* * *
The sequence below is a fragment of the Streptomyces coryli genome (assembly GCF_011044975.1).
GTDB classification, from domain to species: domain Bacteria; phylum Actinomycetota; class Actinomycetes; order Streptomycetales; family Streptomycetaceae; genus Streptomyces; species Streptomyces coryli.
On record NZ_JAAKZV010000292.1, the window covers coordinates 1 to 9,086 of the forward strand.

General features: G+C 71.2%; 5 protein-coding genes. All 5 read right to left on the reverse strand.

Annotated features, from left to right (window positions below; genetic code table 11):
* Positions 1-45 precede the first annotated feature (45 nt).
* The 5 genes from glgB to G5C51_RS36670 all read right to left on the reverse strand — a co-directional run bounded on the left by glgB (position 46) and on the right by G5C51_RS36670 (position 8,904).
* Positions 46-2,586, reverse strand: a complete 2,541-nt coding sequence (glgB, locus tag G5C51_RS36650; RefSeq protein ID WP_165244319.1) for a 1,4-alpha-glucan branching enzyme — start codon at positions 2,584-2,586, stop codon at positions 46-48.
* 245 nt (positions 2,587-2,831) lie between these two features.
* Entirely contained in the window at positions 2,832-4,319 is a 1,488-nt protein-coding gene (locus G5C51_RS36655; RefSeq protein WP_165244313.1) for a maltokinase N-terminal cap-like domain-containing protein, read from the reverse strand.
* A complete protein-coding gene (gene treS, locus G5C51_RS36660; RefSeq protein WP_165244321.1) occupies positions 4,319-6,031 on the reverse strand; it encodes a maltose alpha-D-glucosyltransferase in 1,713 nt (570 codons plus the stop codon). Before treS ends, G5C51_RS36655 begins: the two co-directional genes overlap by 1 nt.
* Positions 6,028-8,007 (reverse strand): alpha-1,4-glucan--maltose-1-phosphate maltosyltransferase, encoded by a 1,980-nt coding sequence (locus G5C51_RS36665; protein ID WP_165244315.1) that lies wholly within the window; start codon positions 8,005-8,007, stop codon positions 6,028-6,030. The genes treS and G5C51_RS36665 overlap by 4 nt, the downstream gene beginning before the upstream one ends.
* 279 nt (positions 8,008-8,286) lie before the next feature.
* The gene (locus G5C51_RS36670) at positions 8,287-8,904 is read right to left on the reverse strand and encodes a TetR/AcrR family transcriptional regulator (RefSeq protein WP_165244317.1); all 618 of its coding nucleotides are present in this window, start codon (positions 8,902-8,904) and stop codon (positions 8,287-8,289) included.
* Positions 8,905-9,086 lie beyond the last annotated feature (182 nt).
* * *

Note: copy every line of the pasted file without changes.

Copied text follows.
The sequence below is a fragment of the Streptomyces coryli genome (assembly GCF_011044975.1).
GTDB classification, from domain to species: domain Bacteria; phylum Actinomycetota; class Actinomycetes; order Streptomycetales; family Streptomycetaceae; genus Streptomyces; species Streptomyces coryli.
On record NZ_JAAKZV010000292.1, the window covers coordinates 1 to 9,086 of the forward strand.

General features: G+C 71.2%; 5 protein-coding genes. All 5 read right to left on the reverse strand.

Annotated features, from left to right (window positions below; genetic code table 11):
* Positions 1-45 precede the first annotated feature (45 nt).
* The 5 genes from glgB to G5C51_RS36670 all read right to left on the reverse strand — a co-directional run bounded on the left by glgB (position 46) and on the right by G5C51_RS36670 (position 8,904).
* Positions 46-2,586, reverse strand: a complete 2,541-nt coding sequence (glgB, locus tag G5C51_RS36650; RefSeq protein ID WP_165244319.1) for a 1,4-alpha-glucan branching enzyme — start codon at positions 2,584-2,586, stop codon at positions 46-48.
* 245 nt (positions 2,587-2,831) lie between these two features.
* Entirely contained in the window at positions 2,832-4,319 is a 1,488-nt protein-coding gene (locus G5C51_RS36655; RefSeq protein WP_165244313.1) for a maltokinase N-terminal cap-like domain-containing protein, read from the reverse strand.
* A complete protein-coding gene (gene treS, locus G5C51_RS36660; RefSeq protein WP_165244321.1) occupies positions 4,319-6,031 on the reverse strand; it encodes a maltose alpha-D-glucosyltransferase in 1,713 nt (570 codons plus the stop codon). Before treS ends, G5C51_RS36655 begins: the two co-directional genes overlap by 1 nt.
* Positions 6,028-8,007 (reverse strand): alpha-1,4-glucan--maltose-1-phosphate maltosyltransferase, encoded by a 1,980-nt coding sequence (locus G5C51_RS36665; protein ID WP_165244315.1) that lies wholly within the window; start codon positions 8,005-8,007, stop codon positions 6,028-6,030. The genes treS and G5C51_RS36665 overlap by 4 nt, the downstream gene beginning before the upstream one ends.
* 279 nt (positions 8,008-8,286) lie before the next feature.
* The gene (locus G5C51_RS36670) at positions 8,287-8,904 is read right to left on the reverse strand and encodes a TetR/AcrR family transcriptional regulator (RefSeq protein WP_165244317.1); all 618 of its coding nucleotides are present in this window, start codon (positions 8,902-8,904) and stop codon (positions 8,287-8,289) included.
* Positions 8,905-9,086 lie beyond the last annotated feature (182 nt).